This week the term “email” took on a new meaning in the annals of political controversy, President Donald Trump traveled to Poland, and the Senate continued to struggle with health care reform.
Email back on TV following Trump Jr.’s release of email exchange
Email as a technology may be on the way out (or just evolving), but its place in political history, already assured, got an even bigger boost this week when Donald Trump Jr. on Tuesday released a June 2016 email chain in which he exclaimed “I love it” to the prospect of receiving damaging information about Hillary Clinton through Russian intermediaries.
The term “email” is spiking again on TV news broadcasts, though it has not yet climbed to levels in the lead up to the November 2016 elections. In those months, particularly Fox news networks hammered on storylines of both hacked Democratic National Committee (DNC) emails and Hillary Clinton’s use of a private email server to do official business while serving as secretary of state.
However, with congressional and federal investigations of possible Russian tampering with the elections underway, we are early in the life cycle of this story. Stay tuned, and remember that searching terms on TV news is just a few clicks away on Television Explorer, which is fueled by TV News Archive data.
Following the TV
The Watergate movie “All the President’s Men,” made the term “follow the money” an inspiration for journalists everywhere; thanks to the TV News Archive, enterprising reporters and researchers can “follow the TV” – find and link to past statements of public officials relevant to a current story.
With this week’s news putting Russia’s involvement in the election back in the headlines, past statements by members of the Trump camp become interesting watching. For example, here’s former Trump campaign chairman, Paul Manafort, in July 2016, saying “that’s absurd” to the allegation of a Putin-Trump connection. Here’s Donald Trump Jr. in July 2016 saying it was “disgusting” to say the DNC email hack was perpetrated by the Russian government to support Trump. And here is advisor Kellyanne Conway in December 2016 saying “absolutely not” to a question about whether the Trump campaign was in contact with Russians trying to influence the election.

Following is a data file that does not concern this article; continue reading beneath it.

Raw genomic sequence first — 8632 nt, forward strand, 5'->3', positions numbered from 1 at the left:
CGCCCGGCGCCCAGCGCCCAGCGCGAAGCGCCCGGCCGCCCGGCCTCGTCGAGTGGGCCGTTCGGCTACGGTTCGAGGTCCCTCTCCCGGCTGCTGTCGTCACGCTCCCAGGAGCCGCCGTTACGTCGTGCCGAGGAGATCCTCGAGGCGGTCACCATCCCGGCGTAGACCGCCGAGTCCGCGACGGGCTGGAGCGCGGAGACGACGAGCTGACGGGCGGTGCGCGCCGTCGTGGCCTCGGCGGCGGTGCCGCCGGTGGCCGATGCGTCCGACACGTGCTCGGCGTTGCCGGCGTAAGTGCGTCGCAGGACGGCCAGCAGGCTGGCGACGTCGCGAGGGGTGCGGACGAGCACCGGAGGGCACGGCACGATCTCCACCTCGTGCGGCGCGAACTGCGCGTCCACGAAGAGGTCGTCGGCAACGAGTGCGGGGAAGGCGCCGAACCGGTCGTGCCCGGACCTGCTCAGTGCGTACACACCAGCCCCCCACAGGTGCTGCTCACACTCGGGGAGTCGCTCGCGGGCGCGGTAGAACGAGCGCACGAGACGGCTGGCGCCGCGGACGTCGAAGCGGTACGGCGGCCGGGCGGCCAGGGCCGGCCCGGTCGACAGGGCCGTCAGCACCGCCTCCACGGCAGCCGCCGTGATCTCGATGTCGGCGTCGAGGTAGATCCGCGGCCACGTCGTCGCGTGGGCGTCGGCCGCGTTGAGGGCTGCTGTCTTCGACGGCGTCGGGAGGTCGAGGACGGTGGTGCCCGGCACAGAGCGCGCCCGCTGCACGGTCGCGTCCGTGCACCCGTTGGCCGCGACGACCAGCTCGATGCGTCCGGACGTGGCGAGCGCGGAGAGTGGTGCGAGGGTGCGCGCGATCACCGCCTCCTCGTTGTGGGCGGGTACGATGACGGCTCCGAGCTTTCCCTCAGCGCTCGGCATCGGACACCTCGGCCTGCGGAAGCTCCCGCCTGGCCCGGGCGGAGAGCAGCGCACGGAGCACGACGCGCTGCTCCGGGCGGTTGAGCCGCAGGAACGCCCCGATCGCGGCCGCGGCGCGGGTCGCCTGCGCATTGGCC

At a joint press conference with Polish President Andrzej Duda last week, President Trump said “Barack Obama when he was president found out about this, in terms of if it were Russia, found out about it in August. Now the election was in November. That is a lot of time he did nothing about it.”
According to Lauren Carroll reporting for Politifact, the Obama administration took several steps after learning of the interference. Among them: “Obama personally confronted Russian President Vladimir Putin and told him to back off… On Oct. 7, the Obama administration publicly identified Russia for the first time as being behind election-related hacks, issuing a joint statement from Homeland Security and the Director of National Intelligence… Also, throughout August and up through the election, Homeland Security Secretary Jeh Johnson encouraged state-level election officials, through official statements and phone calls, to protect voting-related systems from cyber intrusions…However, the Obama administration took its most significant actions against Russia after Nov. 8. In late December, Obama ordered 35 Russian diplomats and suspected intelligence agents to leave the United States, and he also imposed narrow sanctions on some Russian individuals and organizations.”
During a speech in Poland last week, President Donald Trump said about about his calls for increased defense spending by other countries for NATO, “As a result of this insistence, billions of dollars more have begun to pour into NATO.”
“These budget decisions were made during the 2016 calendar year, before Trump became president,” reported Michelle Ye Hee Lee, for The Washington Post’s Fact Checker. She quoted Alexander Vershbow, former deputy secretary general of NATO, who said: “Who deserves the most credit? Vladimir Putin. It was the invasion of Crimea, the launching of insurgency backed by Russia in Eastern Ukraine, that was the wake-up call for the majority of the allies.”
With the Senate debating health care reform, FactCheck.org checked a recent statement by House Minority Leader Nancy Pelosi, D., Calif, where she said, “We do know that… hundreds of thousands of people will die if this bill (Senate health care bill) passes.”
Lori Robertson and Robert Farley wrote, “the research uses terms like ‘could’ and ‘suggests’ and ‘cannot definitively demonstrate a causal relationship,’ not the definitive ‘will’ favored by opponents of the bill. We can’t say whether any specific projection is a correct or valid number.”
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